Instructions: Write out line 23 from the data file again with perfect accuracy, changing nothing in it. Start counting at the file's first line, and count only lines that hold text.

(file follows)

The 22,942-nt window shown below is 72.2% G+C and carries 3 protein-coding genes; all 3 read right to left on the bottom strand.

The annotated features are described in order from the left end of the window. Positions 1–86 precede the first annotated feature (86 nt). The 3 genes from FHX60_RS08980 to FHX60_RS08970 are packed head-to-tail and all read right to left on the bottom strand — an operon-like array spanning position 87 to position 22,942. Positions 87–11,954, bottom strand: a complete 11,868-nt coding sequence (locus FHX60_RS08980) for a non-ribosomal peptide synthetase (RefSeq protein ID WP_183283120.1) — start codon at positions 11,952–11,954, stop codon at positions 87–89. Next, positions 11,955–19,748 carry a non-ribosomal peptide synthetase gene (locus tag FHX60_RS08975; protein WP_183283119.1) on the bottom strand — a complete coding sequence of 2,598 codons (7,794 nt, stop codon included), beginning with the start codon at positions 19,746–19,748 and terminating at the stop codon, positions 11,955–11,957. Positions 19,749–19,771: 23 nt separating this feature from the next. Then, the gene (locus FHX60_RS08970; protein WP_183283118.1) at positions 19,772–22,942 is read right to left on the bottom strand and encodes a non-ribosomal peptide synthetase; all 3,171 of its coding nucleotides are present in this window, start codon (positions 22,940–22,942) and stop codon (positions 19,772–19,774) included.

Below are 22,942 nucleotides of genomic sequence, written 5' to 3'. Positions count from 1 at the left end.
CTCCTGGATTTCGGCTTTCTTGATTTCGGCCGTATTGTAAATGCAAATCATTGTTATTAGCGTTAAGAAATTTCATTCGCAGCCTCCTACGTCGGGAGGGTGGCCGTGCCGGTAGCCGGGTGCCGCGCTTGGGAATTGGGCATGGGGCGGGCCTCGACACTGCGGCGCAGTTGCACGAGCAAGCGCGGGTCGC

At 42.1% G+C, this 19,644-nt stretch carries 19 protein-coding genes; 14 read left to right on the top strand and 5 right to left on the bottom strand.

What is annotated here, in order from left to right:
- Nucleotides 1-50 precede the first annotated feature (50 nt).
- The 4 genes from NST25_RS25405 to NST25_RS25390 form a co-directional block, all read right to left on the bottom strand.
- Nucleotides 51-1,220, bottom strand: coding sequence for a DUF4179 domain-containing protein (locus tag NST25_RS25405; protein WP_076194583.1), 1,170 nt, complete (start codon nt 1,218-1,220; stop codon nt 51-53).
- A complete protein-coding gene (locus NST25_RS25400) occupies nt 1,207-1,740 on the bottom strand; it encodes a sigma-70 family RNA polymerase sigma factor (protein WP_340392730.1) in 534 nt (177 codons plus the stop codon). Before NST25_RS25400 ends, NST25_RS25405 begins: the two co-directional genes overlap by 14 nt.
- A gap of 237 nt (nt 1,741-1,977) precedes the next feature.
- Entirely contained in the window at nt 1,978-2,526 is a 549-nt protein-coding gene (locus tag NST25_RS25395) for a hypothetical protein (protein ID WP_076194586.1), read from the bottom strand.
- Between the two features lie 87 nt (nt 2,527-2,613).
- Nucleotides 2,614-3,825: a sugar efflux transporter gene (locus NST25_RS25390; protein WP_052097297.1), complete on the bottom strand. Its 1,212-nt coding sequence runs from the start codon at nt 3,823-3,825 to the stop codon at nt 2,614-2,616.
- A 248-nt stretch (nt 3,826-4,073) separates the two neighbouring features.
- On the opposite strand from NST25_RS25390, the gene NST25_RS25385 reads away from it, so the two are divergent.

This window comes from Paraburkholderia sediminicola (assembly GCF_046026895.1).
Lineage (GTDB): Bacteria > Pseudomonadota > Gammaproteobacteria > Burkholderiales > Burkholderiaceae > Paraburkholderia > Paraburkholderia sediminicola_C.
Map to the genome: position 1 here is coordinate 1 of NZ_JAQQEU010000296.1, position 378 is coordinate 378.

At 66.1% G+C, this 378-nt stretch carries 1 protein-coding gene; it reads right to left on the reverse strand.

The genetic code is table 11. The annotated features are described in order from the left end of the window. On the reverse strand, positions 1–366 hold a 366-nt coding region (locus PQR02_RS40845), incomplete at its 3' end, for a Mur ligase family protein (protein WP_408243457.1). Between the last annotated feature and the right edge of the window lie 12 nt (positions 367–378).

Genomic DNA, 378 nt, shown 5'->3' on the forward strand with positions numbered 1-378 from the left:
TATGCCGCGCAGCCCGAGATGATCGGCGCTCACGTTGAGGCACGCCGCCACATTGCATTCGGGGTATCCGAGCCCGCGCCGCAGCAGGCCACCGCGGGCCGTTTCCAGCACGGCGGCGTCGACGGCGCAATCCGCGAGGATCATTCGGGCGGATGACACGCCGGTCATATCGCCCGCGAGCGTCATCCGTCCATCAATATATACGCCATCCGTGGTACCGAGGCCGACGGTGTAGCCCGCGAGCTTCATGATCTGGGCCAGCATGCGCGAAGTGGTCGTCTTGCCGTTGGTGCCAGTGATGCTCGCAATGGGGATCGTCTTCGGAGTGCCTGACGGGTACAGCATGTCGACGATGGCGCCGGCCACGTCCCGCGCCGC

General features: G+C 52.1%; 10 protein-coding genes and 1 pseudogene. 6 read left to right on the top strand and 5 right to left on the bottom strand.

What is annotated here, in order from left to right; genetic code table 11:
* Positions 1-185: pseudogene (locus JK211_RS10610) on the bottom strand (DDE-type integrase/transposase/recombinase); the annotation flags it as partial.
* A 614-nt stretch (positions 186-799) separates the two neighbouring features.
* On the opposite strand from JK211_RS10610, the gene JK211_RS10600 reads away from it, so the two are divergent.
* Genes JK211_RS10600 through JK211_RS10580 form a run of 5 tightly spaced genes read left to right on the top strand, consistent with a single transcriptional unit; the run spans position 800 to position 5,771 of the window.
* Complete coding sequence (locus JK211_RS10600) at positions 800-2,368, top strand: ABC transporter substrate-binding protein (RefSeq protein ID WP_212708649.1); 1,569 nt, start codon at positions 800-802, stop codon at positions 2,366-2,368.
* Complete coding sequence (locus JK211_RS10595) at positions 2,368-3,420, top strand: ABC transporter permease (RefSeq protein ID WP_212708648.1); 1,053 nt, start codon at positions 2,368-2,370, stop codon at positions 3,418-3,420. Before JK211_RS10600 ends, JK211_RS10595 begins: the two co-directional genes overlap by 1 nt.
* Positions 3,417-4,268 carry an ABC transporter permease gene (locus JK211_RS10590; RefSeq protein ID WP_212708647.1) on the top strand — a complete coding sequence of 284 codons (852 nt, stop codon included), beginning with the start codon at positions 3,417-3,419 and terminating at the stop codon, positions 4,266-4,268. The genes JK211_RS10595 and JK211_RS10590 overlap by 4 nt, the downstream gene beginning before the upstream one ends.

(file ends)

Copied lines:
TATGCCGCGCAGCCCGAGATGATCGGCGCTCACGTTGAGGCACGCCGCCACATTGCATTCGGGGTATCCGAGCCCGCGCCGCAGCAGGCCACCGCGGGCCGTTTCCAGCACGGCGGCGTCGACGGCGCAATCCGCGAGGATCATTCGGGCGGATGACACGCCGGTCATATCGCCCGCGAGCGTCATCCGTCCATCAATATATACGCCATCCGTGGTACCGAGGCCGACGGTGTAGCCCGCGAGCTTCATGATCTGGGCCAGCATGCGCGAAGTGGTCGTCTTGCCGTTGGTGCCAGTGATGCTCGCAATGGGGATCGTCTTCGGAGTGCCTGACGGGTACAGCATGTCGACGATGGCGCCGGCCACGTCCCGCGCCGC